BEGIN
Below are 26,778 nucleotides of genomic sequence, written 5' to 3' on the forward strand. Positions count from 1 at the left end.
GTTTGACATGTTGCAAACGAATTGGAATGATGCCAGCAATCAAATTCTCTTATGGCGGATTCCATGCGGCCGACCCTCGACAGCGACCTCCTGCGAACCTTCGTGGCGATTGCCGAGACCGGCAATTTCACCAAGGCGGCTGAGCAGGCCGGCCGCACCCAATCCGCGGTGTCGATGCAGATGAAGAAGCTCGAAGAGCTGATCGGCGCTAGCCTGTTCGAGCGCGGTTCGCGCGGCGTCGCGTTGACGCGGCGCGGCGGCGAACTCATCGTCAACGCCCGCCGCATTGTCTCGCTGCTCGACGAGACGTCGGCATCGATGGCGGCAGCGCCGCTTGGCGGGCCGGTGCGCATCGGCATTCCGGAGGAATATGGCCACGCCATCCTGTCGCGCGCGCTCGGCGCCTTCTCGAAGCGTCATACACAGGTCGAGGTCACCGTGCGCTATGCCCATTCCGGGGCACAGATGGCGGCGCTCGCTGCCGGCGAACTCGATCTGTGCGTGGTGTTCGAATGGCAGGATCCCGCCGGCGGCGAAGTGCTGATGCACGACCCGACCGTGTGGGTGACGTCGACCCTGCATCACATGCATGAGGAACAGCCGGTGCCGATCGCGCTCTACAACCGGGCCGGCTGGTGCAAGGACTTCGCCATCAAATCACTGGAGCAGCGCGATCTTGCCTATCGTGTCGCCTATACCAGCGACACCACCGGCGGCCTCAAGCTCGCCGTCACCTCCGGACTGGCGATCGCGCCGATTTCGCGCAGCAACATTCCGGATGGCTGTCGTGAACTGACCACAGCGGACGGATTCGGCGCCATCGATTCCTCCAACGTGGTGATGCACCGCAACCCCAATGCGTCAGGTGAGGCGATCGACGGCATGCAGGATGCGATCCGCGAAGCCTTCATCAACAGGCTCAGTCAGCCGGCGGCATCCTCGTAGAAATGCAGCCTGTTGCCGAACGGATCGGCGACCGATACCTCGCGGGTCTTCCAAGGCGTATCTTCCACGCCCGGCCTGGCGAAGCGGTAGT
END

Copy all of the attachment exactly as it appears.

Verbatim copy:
Below are 26,778 nucleotides of genomic sequence, written 5' to 3' on the forward strand. Positions count from 1 at the left end.
GTTTGACATGTTGCAAACGAATTGGAATGATGCCAGCAATCAAATTCTCTTATGGCGGATTCCATGCGGCCGACCCTCGACAGCGACCTCCTGCGAACCTTCGTGGCGATTGCCGAGACCGGCAATTTCACCAAGGCGGCTGAGCAGGCCGGCCGCACCCAATCCGCGGTGTCGATGCAGATGAAGAAGCTCGAAGAGCTGATCGGCGCTAGCCTGTTCGAGCGCGGTTCGCGCGGCGTCGCGTTGACGCGGCGCGGCGGCGAACTCATCGTCAACGCCCGCCGCATTGTCTCGCTGCTCGACGAGACGTCGGCATCGATGGCGGCAGCGCCGCTTGGCGGGCCGGTGCGCATCGGCATTCCGGAGGAATATGGCCACGCCATCCTGTCGCGCGCGCTCGGCGCCTTCTCGAAGCGTCATACACAGGTCGAGGTCACCGTGCGCTATGCCCATTCCGGGGCACAGATGGCGGCGCTCGCTGCCGGCGAACTCGATCTGTGCGTGGTGTTCGAATGGCAGGATCCCGCCGGCGGCGAAGTGCTGATGCACGACCCGACCGTGTGGGTGACGTCGACCCTGCATCACATGCATGAGGAACAGCCGGTGCCGATCGCGCTCTACAACCGGGCCGGCTGGTGCAAGGACTTCGCCATCAAATCACTGGAGCAGCGCGATCTTGCCTATCGTGTCGCCTATACCAGCGACACCACCGGCGGCCTCAAGCTCGCCGTCACCTCCGGACTGGCGATCGCGCCGATTTCGCGCAGCAACATTCCGGATGGCTGTCGTGAACTGACCACAGCGGACGGATTCGGCGCCATCGATTCCTCCAACGTGGTGATGCACCGCAACCCCAATGCGTCAGGTGAGGCGATCGACGGCATGCAGGATGCGATCCGCGAAGCCTTCATCAACAGGCTCAGTCAGCCGGCGGCATCCTCGTAGAAATGCAGCCTGTTGCCGAACGGATCGGCGACCGATACCTCGCGGGTCTTCCAAGGCGTATCTTCCACGCCCGGCCTGGCGAAGCGGTAGT